The question as to how traffic or transportation processes on complex networks can shape the dynamics of epidemic spreading is of great interest for a number of areas. We study traffic-driven epidemic spreading on networks of mobile agents by incorporating two routing strategies: random and greedy. We find that for the case of infinite agent delivery capacity, increasing the moving velocity has opposite effects on the outbreak of epidemic spreading for the two routing strategies. However, expanding the communication range among agents can increase the transportation efficiency but counterintuitively suppress epidemic spreading. For finite delivery capacity, the emergence of traffic congestion can effectively inhibit epidemic spreading for both routing strategies. We provide a mean-field theory to explain the numerical findings. Our results can provide insights into devising effective strategies to suppress the spreading of harmful epidemics on time-varying networks.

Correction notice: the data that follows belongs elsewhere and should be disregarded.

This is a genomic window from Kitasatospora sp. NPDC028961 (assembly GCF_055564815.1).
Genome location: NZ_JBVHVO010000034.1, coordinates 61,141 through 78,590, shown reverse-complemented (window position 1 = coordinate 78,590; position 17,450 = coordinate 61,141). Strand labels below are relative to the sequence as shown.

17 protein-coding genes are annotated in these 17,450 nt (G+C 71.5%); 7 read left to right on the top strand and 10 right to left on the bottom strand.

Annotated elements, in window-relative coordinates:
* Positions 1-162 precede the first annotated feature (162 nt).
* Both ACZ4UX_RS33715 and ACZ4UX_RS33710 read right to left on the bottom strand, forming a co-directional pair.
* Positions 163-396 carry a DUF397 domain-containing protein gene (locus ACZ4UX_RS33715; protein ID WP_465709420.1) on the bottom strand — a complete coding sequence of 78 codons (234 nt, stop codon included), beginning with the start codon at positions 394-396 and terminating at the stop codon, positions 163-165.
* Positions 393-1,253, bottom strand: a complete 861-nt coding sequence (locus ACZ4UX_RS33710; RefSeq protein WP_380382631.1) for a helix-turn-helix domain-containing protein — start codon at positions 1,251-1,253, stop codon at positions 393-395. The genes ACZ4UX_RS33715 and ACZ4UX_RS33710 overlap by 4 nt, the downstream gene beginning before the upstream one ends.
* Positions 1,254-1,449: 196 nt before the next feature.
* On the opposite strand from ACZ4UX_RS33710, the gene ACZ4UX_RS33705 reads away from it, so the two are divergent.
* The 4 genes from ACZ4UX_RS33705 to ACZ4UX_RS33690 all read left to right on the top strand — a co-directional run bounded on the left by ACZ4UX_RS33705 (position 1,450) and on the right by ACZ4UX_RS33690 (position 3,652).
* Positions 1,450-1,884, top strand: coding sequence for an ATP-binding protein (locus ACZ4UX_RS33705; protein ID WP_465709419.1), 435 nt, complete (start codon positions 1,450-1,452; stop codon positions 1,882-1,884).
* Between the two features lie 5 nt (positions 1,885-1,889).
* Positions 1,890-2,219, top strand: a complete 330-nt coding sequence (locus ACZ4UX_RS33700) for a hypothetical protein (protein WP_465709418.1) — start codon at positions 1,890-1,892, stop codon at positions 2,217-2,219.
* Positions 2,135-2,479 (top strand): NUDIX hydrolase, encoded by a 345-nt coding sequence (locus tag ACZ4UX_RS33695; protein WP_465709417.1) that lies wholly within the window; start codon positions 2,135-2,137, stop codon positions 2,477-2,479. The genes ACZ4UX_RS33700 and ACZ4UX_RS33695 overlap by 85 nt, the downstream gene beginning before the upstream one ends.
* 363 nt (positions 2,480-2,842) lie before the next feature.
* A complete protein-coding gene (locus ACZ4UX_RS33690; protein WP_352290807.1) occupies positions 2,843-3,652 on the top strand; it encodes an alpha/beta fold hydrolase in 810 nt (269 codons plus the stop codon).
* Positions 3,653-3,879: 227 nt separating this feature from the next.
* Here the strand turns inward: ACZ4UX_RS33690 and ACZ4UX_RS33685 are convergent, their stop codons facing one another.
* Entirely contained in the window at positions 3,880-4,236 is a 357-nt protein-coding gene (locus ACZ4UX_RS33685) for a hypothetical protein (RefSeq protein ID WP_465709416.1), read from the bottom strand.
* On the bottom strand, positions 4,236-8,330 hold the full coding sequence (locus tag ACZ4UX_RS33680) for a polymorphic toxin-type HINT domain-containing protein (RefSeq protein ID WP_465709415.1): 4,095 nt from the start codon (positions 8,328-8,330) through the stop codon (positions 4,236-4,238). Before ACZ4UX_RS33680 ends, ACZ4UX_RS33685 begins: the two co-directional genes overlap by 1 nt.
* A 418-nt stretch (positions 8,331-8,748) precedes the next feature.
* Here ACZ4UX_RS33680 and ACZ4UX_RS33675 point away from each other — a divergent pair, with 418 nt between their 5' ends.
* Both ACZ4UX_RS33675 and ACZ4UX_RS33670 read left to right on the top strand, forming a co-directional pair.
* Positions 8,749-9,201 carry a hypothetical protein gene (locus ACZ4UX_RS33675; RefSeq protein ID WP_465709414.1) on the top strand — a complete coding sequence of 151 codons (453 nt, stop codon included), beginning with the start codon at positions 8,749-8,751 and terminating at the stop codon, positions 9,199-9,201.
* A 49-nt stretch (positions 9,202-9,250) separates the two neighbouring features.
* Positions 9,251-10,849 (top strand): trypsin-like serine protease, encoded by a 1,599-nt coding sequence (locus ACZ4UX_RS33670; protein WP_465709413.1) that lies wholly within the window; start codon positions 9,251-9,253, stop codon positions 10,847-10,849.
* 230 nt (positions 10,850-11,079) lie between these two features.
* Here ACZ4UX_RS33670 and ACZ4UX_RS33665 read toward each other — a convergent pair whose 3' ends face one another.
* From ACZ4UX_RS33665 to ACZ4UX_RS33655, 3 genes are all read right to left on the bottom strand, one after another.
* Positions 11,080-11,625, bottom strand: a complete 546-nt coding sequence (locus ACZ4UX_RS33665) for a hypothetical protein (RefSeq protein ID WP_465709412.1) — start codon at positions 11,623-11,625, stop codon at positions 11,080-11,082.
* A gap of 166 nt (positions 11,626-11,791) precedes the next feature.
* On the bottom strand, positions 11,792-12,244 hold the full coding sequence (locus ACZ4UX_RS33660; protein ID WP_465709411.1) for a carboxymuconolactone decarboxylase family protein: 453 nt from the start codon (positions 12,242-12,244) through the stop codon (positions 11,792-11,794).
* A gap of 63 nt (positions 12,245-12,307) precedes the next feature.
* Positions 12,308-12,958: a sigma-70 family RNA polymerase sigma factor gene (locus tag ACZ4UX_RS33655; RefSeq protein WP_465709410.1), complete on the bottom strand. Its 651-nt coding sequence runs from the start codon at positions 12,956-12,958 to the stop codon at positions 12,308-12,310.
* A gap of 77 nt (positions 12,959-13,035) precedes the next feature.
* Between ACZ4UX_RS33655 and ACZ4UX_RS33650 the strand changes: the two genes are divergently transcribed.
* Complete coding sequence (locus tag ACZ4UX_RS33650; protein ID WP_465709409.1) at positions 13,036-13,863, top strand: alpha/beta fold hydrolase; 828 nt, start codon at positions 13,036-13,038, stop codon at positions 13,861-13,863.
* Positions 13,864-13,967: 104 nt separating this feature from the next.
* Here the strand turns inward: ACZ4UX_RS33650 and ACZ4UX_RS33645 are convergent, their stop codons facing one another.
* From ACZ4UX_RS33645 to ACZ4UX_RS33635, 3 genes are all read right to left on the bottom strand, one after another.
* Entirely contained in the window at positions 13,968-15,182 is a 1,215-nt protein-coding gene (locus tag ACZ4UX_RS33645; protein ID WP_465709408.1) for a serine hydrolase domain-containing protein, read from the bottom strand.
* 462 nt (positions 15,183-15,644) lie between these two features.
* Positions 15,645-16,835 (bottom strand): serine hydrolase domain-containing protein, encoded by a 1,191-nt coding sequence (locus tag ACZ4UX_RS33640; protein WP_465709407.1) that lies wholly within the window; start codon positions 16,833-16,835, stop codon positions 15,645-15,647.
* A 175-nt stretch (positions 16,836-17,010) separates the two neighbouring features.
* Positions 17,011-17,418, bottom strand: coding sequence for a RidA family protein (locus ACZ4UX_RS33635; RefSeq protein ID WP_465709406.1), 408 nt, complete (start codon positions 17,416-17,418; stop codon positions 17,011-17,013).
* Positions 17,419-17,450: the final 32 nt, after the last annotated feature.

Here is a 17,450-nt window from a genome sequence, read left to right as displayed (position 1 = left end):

ASJC Scopus subject areas
- Physics and Astronomy(all)